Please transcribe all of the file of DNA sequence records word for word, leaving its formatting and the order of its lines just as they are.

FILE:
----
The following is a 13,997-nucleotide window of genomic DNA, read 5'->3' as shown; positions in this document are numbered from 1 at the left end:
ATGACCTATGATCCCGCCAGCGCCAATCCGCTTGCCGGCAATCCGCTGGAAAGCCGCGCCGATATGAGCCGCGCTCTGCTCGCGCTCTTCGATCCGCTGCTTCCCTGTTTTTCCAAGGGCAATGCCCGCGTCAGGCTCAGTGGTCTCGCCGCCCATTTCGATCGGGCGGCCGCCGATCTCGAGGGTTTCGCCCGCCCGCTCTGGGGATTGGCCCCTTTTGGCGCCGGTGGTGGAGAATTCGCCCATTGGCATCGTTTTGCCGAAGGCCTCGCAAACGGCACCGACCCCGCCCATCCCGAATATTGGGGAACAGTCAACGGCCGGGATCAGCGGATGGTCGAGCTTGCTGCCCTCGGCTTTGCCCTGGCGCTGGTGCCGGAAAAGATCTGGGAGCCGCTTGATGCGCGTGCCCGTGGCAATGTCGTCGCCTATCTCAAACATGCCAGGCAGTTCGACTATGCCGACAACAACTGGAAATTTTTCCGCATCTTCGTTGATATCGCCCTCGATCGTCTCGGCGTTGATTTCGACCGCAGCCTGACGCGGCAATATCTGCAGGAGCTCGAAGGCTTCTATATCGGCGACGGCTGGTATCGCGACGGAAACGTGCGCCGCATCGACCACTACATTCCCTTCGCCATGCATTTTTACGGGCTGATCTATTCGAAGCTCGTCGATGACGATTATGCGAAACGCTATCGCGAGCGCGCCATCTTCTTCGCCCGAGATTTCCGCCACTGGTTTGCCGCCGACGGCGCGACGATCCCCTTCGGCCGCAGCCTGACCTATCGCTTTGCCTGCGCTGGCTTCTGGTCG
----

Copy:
The following is a 13,997-nucleotide window of genomic DNA, read 5'->3' as shown; positions in this document are numbered from 1 at the left end:
ATGACCTATGATCCCGCCAGCGCCAATCCGCTTGCCGGCAATCCGCTGGAAAGCCGCGCCGATATGAGCCGCGCTCTGCTCGCGCTCTTCGATCCGCTGCTTCCCTGTTTTTCCAAGGGCAATGCCCGCGTCAGGCTCAGTGGTCTCGCCGCCCATTTCGATCGGGCGGCCGCCGATCTCGAGGGTTTCGCCCGCCCGCTCTGGGGATTGGCCCCTTTTGGCGCCGGTGGTGGAGAATTCGCCCATTGGCATCGTTTTGCCGAAGGCCTCGCAAACGGCACCGACCCCGCCCATCCCGAATATTGGGGAACAGTCAACGGCCGGGATCAGCGGATGGTCGAGCTTGCTGCCCTCGGCTTTGCCCTGGCGCTGGTGCCGGAAAAGATCTGGGAGCCGCTTGATGCGCGTGCCCGTGGCAATGTCGTCGCCTATCTCAAACATGCCAGGCAGTTCGACTATGCCGACAACAACTGGAAATTTTTCCGCATCTTCGTTGATATCGCCCTCGATCGTCTCGGCGTTGATTTCGACCGCAGCCTGACGCGGCAATATCTGCAGGAGCTCGAAGGCTTCTATATCGGCGACGGCTGGTATCGCGACGGAAACGTGCGCCGCATCGACCACTACATTCCCTTCGCCATGCATTTTTACGGGCTGATCTATTCGAAGCTCGTCGATGACGATTATGCGAAACGCTATCGCGAGCGCGCCATCTTCTTCGCCCGAGATTTCCGCCACTGGTTTGCCGCCGACGGCGCGACGATCCCCTTCGGCCGCAGCCTGACCTATCGCTTTGCCTGCGCTGGCTTCTGGTCG